Leviticus 18: 1-4, which is the beginning of this particular message, states: “Vaydaber YHVH el-Mosheh leymor: Daber el-Bnai Yisrael veamarta aleyhem” (verses 2-3) “Anee YHVH Elohaykhem!” (I Am is ADONAI your Creator God!) “Kema’aseh eretz-Mitzrayim asher yishavtem-bah; lo ta’asu” (You shall not imitate the cultic sexual practices of the land of Egypt where you previously dwelt) “ukhma’aseh eretz-Canaan asher Anee meyvee etkhem shamah; lo ta’asu uv’chukoteyhem, lo telekhu!” (or of the land of Canaan to which I Am is guiding you; you shall not follow after their laws.) “Et-mishpatai ta’asu veet-chukotai tishmiru lelekhet bahem. Anee YHVH Elohaykhem!” (My laws alone shall you observe, faithfulling doing them. I Am is ADONAI your Creator God!)

The rules that then follow are the rules that the Israelite Priesthood was not to follow in their cultic practices. According to Rabbi Jacob Milgrom, the translator and commentator of the prestigious Anchor Bible Series Translation of the Book of Leviticus, and the Jewish Publication Society Commentary on the Book of Numbers, these texts are referring to non-Israelite religious sexual and sexual abuse practices that Israelites were not to imitate when they came into the Land of Israel. It has nothing whatsoever to do with what we today term as being homosexual.

If we examine these texts according to the Talmudic methods of hermeneutics, we find that on the basis of the Baraitha d’Rabbi Ishmael in the Sifra, on Leviticus, written in the mid-second century of the Common Era, and recited EVERYDAY in our Daily and Shabbat Morning Prayers, Rabbi Ishmael says: “The Torah is interpreted by means of thirteen rules. (Rule Four is…) When a generalization is followed by a specification, only what specifies applies (Miklal u’frat).” The generalization is the text; A man shall not lay with a man… The specification is the text; …as you would with a woman.

Based upon this earliest method of Jewish Torah interpretation, the biblical passages in Leviticus 18: 22 and also in Leviticus 20: 13, do not refer to homosexual activity at all as one of the males is heterosexual or perhaps bisexual, and is SUBSTITUTING the other male body for that of a woman in this cultic fertility ceremony. It is not the normal homosexual practice for one man to lie with another man thinking that his partner is a woman; as though he were laying with a woman. In fact, if a man was thinking of his sexual partner as though he were a woman, and not a man, it would not be a homosexual relationship, as one of the parties involved is PRETENDING that the person he is laying with is a woman. It is actually a permissive sexual situation in which the first man is USING the body of the sexual partner as a SUBSTITUTE for a PREFERRED female body. If we read the Torah this way, as it clearly is to be read, it is warning this kind of person that certain types of substitutional sexual behavior are not permitted, especially in a religious context.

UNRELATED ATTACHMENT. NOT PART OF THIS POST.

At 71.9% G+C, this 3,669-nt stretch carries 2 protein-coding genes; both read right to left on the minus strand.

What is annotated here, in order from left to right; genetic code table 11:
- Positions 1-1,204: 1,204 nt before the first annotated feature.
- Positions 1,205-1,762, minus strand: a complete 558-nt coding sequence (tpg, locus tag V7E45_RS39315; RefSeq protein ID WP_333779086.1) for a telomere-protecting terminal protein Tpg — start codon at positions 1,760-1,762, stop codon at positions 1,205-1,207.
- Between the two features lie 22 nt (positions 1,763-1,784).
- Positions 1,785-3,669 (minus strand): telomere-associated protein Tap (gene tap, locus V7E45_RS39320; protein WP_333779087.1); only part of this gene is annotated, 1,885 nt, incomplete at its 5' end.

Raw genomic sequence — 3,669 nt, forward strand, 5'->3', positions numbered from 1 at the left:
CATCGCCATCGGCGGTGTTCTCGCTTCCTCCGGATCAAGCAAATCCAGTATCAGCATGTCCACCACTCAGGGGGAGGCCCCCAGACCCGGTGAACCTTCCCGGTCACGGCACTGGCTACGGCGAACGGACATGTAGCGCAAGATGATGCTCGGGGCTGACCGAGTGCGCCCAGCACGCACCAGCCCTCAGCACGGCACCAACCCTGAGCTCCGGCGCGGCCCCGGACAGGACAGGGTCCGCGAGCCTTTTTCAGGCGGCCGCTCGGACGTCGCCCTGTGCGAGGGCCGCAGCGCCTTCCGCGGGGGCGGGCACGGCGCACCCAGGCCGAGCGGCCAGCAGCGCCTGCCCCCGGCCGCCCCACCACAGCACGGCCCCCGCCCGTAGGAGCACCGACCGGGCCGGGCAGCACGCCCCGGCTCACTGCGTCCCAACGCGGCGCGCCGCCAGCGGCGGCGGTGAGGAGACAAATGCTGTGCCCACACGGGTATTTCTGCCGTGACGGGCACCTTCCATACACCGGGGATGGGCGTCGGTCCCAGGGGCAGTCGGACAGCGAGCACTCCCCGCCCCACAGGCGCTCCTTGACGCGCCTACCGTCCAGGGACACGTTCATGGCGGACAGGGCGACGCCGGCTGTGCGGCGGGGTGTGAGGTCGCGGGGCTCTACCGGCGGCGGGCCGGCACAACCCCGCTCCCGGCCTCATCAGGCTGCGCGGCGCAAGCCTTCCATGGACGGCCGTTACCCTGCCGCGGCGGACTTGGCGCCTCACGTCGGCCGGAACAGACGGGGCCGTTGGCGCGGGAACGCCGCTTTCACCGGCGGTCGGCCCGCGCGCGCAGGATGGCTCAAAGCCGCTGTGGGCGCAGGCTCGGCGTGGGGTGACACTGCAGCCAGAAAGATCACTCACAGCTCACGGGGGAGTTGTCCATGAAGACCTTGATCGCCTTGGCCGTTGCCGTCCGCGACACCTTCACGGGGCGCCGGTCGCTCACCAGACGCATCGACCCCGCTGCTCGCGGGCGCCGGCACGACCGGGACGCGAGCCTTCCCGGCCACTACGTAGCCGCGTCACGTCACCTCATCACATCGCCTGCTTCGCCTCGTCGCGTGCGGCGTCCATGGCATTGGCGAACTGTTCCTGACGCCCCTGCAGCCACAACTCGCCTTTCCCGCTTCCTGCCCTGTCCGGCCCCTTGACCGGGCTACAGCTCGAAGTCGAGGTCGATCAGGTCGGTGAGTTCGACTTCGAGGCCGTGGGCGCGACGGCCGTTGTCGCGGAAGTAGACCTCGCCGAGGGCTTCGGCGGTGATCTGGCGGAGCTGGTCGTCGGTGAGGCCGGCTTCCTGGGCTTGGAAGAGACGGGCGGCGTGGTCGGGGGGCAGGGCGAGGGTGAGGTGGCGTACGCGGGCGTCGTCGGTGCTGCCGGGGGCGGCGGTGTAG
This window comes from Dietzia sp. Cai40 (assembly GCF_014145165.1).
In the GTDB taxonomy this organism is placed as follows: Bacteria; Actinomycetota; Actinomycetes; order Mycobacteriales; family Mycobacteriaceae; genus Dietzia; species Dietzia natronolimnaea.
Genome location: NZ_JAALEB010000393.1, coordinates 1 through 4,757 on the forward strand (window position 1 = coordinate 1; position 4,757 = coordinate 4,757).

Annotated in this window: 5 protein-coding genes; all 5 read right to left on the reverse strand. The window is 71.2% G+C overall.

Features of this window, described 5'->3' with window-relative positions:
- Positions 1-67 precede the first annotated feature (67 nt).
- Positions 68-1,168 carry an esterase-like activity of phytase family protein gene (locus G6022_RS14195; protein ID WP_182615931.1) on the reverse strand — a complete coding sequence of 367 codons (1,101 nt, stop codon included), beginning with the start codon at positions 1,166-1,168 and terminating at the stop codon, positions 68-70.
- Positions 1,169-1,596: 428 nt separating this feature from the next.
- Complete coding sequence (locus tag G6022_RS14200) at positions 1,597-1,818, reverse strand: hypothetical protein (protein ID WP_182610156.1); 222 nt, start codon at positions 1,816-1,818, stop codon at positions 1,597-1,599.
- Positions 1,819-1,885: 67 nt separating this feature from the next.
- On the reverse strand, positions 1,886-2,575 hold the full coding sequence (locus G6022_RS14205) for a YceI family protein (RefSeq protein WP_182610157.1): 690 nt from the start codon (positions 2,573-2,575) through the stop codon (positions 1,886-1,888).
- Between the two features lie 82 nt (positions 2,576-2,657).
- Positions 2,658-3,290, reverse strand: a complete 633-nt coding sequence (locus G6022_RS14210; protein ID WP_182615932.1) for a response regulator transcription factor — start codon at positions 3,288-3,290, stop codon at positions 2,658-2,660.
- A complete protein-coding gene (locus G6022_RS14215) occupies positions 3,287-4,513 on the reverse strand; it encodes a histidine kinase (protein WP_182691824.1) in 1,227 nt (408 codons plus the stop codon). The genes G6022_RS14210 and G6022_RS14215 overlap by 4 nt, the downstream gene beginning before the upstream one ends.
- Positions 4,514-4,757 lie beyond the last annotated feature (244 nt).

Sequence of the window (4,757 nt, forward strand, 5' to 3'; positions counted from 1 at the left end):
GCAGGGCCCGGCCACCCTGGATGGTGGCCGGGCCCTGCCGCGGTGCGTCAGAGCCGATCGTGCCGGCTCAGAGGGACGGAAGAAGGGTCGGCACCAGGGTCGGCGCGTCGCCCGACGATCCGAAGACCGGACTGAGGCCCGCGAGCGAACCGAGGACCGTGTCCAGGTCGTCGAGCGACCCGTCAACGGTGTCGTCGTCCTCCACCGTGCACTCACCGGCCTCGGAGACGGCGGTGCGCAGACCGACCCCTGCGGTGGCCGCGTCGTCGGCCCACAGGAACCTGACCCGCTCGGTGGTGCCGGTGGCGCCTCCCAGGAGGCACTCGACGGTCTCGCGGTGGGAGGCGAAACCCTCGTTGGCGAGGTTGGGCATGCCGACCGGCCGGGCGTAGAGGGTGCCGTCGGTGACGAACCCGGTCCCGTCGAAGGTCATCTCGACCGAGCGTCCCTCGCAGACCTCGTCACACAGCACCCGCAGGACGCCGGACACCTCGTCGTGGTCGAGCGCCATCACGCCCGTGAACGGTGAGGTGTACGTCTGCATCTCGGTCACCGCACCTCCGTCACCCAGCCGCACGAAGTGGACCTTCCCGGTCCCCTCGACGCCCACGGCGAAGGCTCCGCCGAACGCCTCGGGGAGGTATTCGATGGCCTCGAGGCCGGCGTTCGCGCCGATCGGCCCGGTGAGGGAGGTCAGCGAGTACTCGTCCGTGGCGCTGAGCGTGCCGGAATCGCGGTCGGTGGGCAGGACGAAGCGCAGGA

QUESTION – Do you feel that allowing homosexuals the right to a legal civil marriage is detrimental to heterosexual marriages?

ANSWER – Not at all! First, you must explain to me how the marriage of ANY two people who love and care for each other will affect my own heterosexual marriage in any way. I think that if I am committed to staying in my marriage, no amount of outside influence would affect it. That said, I think that it is a great sin to not allow homosexuals the same civil rights as anyone else, including the rights and obligations around marriage and divorce.

QUESTION – A SIN? How so? That sounds like you believe that denying homosexuals the right to marry is against the Will of God.

ANSWER – That is correct. I think that denying homosexuals the right to marry and form families denies the Torah mandate to “peru urvu umil’u et-ha’aretz” (bear fruit, multiply and fill the earth) which was the first command that God gave to the androgynous Adam, before God took the female Adam from the side of the male Adam (Genesis 1: 28).

Previously, before modern medicine made it possible for in-vitro fertilization, sperm donor programs, and surrogate implantation, etc., it was almost impossible for two males or two females to be in a loving, long term monogamous relationship that could traditionally be defined as a marriage, IF you define a marriage as two people coming together to create a family with children. However, with many childless heterosexual marriages, and with many marriages ending in divorce, I question this definition of marriage.

By Torah standards, any marriage that did not allow for the propagation of the species, i.e. homosexuality or celibacy or barrenness, could be dissolved by a divorce, but did not have to be. The fact that God is reputed to have said: “Lo-tov hayot haadam levado, e’ehseh-lo ezer kenigdo (It is not a good thing for a human being to be alone; I will make a fitting helper for it), informs me that God’s idea of marriage is that of companionship. Witness the physical barrenness of the major women in the Hebrew Bible whose child producing abilities were through intervention from Heaven. Today, homosexuals are producing children by the “miracles” of modern medicine, plus they are adopting previously unwanted children and giving them loving families to grow up in. I think the sin is that those who pretend to support the Will of God are doing everything they can to thwart that Will.

1 Comment

  1. A. Christiane von Pfahlenburg on February 4, 2023 at 12:08 AM

    I am impressed by the thoroughness of your argument. It s as both my Grandmother and I were debating the same finite point! Cordialement,